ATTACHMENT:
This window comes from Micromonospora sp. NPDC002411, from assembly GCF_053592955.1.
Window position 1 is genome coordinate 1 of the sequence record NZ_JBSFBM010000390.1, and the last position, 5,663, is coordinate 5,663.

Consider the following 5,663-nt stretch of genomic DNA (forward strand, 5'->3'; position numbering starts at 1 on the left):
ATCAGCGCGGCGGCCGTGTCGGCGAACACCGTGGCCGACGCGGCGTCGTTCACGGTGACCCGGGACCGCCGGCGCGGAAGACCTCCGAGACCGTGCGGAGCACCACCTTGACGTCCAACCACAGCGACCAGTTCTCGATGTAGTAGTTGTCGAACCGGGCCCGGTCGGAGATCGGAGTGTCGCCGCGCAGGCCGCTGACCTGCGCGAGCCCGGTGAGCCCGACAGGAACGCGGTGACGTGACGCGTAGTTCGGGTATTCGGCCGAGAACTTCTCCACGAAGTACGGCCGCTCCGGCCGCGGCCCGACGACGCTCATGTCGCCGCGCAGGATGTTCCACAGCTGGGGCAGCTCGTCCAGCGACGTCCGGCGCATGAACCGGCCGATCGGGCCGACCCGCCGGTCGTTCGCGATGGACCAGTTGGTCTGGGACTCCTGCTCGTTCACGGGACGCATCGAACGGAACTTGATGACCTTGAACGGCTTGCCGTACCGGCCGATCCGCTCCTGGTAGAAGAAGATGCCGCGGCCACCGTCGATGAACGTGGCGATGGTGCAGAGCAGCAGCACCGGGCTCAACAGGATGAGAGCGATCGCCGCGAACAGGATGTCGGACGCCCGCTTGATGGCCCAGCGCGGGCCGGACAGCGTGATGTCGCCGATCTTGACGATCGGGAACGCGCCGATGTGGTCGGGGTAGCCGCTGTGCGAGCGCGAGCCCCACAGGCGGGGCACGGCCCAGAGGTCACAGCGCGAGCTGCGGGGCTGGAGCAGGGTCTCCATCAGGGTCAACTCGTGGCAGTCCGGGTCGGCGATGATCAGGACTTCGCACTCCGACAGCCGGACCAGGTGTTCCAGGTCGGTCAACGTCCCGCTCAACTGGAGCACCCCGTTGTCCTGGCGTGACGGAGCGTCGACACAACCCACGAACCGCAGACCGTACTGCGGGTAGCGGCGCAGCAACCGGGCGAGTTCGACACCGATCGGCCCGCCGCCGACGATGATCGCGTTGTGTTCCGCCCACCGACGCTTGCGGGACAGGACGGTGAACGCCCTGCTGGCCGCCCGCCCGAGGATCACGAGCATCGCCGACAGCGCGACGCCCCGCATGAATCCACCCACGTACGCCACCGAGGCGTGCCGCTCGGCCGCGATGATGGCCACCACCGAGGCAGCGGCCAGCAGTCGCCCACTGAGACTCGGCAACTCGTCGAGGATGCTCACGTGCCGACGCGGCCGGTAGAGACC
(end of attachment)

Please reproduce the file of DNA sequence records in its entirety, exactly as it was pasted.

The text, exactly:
This window comes from Micromonospora sp. NPDC002411, from assembly GCF_053592955.1.
Window position 1 is genome coordinate 1 of the sequence record NZ_JBSFBM010000390.1, and the last position, 5,663, is coordinate 5,663.

Consider the following 5,663-nt stretch of genomic DNA (forward strand, 5'->3'; position numbering starts at 1 on the left):
ATCAGCGCGGCGGCCGTGTCGGCGAACACCGTGGCCGACGCGGCGTCGTTCACGGTGACCCGGGACCGCCGGCGCGGAAGACCTCCGAGACCGTGCGGAGCACCACCTTGACGTCCAACCACAGCGACCAGTTCTCGATGTAGTAGTTGTCGAACCGGGCCCGGTCGGAGATCGGAGTGTCGCCGCGCAGGCCGCTGACCTGCGCGAGCCCGGTGAGCCCGACAGGAACGCGGTGACGTGACGCGTAGTTCGGGTATTCGGCCGAGAACTTCTCCACGAAGTACGGCCGCTCCGGCCGCGGCCCGACGACGCTCATGTCGCCGCGCAGGATGTTCCACAGCTGGGGCAGCTCGTCCAGCGACGTCCGGCGCATGAACCGGCCGATCGGGCCGACCCGCCGGTCGTTCGCGATGGACCAGTTGGTCTGGGACTCCTGCTCGTTCACGGGACGCATCGAACGGAACTTGATGACCTTGAACGGCTTGCCGTACCGGCCGATCCGCTCCTGGTAGAAGAAGATGCCGCGGCCACCGTCGATGAACGTGGCGATGGTGCAGAGCAGCAGCACCGGGCTCAACAGGATGAGAGCGATCGCCGCGAACAGGATGTCGGACGCCCGCTTGATGGCCCAGCGCGGGCCGGACAGCGTGATGTCGCCGATCTTGACGATCGGGAACGCGCCGATGTGGTCGGGGTAGCCGCTGTGCGAGCGCGAGCCCCACAGGCGGGGCACGGCCCAGAGGTCACAGCGCGAGCTGCGGGGCTGGAGCAGGGTCTCCATCAGGGTCAACTCGTGGCAGTCCGGGTCGGCGATGATCAGGACTTCGCACTCCGACAGCCGGACCAGGTGTTCCAGGTCGGTCAACGTCCCGCTCAACTGGAGCACCCCGTTGTCCTGGCGTGACGGAGCGTCGACACAACCCACGAACCGCAGACCGTACTGCGGGTAGCGGCGCAGCAACCGGGCGAGTTCGACACCGATCGGCCCGCCGCCGACGATGATCGCGTTGTGTTCCGCCCACCGACGCTTGCGGGACAGGACGGTGAACGCCCTGCTGGCCGCCCGCCCGAGGATCACGAGCATCGCCGACAGCGCGACGCCCCGCATGAATCCACCCACGTACGCCACCGAGGCGTGCCGCTCGGCCGCGATGATGGCCACCACCGAGGCAGCGGCCAGCAGTCGCCCACTGAGACTCGGCAACTCGTCGAGGATGCTCACGTGCCGACGCGGCCGGTAGAGACC